Hooper: I read [Steve Niles'] 30 Days of Night and [Mike Mignola's] Hellboy: The Troll Witch & Others. Both considered "horror" in their own ways, but with very different approaches. Of course I enjoyed the next outing of Mignola's big red and the contributions in this volume by P Craig Russell and Richard Corbett (?) on art. The stories are always fun and immersive; I'm even thinking about the archive editions being put out since I only have three of the trades, all purchased used or very discounted.

I understand your opinion on Niles' breakthrough work. How did this spawn so much? you more/less asked. I see it as one small story in a larger world of supernatural (vampire) terror. It's the prologue of a novel. I'll no doubt check out more as I see them. These vampires are almost more akin to zombies (destroy the head) than regular Draculas.

We've been watching Wonderfalls, the criminally cancelled Fox series from 2004. Four episodes aired, in two time slots, a year after they were supposed to debut. Thankfully, that meant we have a half season (13 eps) of a one hour show that form a mini-series, if nothing else. Bryan Fuller (Pushing Daisies, Dead Like Me, soon-to-be Heroes, I've heard) is one of the main creative forces; the only two people it stars of note are Lee Pace (Ned from Pushing Daisies) and William Sadler (villain from Die Hard: Die Harder, and a Frank Darabont player). It's a great show, full of whimsy and wit. If you don't remember, it follows the exploits of slacker Jaye who, after nearly choking to death, now is talked to by anything with an animal face. She sees them move, hears them talk and they tell her to do things. Sometimes cryptic, but always helpful in the end (even if it takes a while to see how). It feels like a mash-up between Joan of Arcadia and Dead Like Me but that's not a bad thing. I suggest renting it, if you can. Lots of fun.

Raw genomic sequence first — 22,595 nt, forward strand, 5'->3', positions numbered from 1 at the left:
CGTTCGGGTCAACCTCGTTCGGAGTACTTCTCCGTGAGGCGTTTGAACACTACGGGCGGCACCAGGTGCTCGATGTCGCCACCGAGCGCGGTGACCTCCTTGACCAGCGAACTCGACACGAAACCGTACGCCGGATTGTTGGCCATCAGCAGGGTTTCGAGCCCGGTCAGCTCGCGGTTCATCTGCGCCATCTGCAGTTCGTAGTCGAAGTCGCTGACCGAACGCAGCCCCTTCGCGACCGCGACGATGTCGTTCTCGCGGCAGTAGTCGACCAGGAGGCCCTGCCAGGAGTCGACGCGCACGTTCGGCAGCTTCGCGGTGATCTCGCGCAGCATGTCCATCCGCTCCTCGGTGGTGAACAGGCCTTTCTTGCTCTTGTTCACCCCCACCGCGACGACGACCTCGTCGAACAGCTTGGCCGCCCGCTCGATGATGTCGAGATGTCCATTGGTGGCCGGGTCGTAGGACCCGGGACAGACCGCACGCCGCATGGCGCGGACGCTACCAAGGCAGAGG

Speaking of Dead Like Me, a new direct-to-DVD movie is being released in February, "Life After Death." It doesn't have Mandy Patinkin in it (when has he ever stayed with a show past the second season?!), but his head reaper role is filled by a new character played by Henry Ian Cusack (is that right?), Desmond from Lost.

I look forward to Quantum of Solace regardless of bad reviews.

Buck: I know of Wonderfalls without having seen it. Might rent it, as it also involved producer Tim Minear (Angel, Firefly, Whedon's upcoming Dollhouse). Fuller said something in an interview recently that he may try to revisit some Wonderfalls stuff in Pushing Daisies (which probably won't happen now, as it looks like it's going to be cancelled). And he was actually on Heroes during the first season, so it would be a homecoming for him. (Are you glad they axed Loeb from the show?)

We'd gotten behind on House and Numbers lately, so Friday night saw us watching two weeks' worth of Numbers online and taping the new episode (which we'll watch this week) and last night we watched the episode of House where Cuddy almost got her baby, and have last week's taped and ready to watch. Also working our way through Buffy Season 3.

From the Cuddy/baby episode:
House: I need a genetic disease.
Wilson: I'm sure you're carrying a few.

Also, we might be getting a Blue-Ray [sic] player. Really weren't considering it too strongly right now, but Sears has a nice-looking Sharp player for more than half off the sticker price.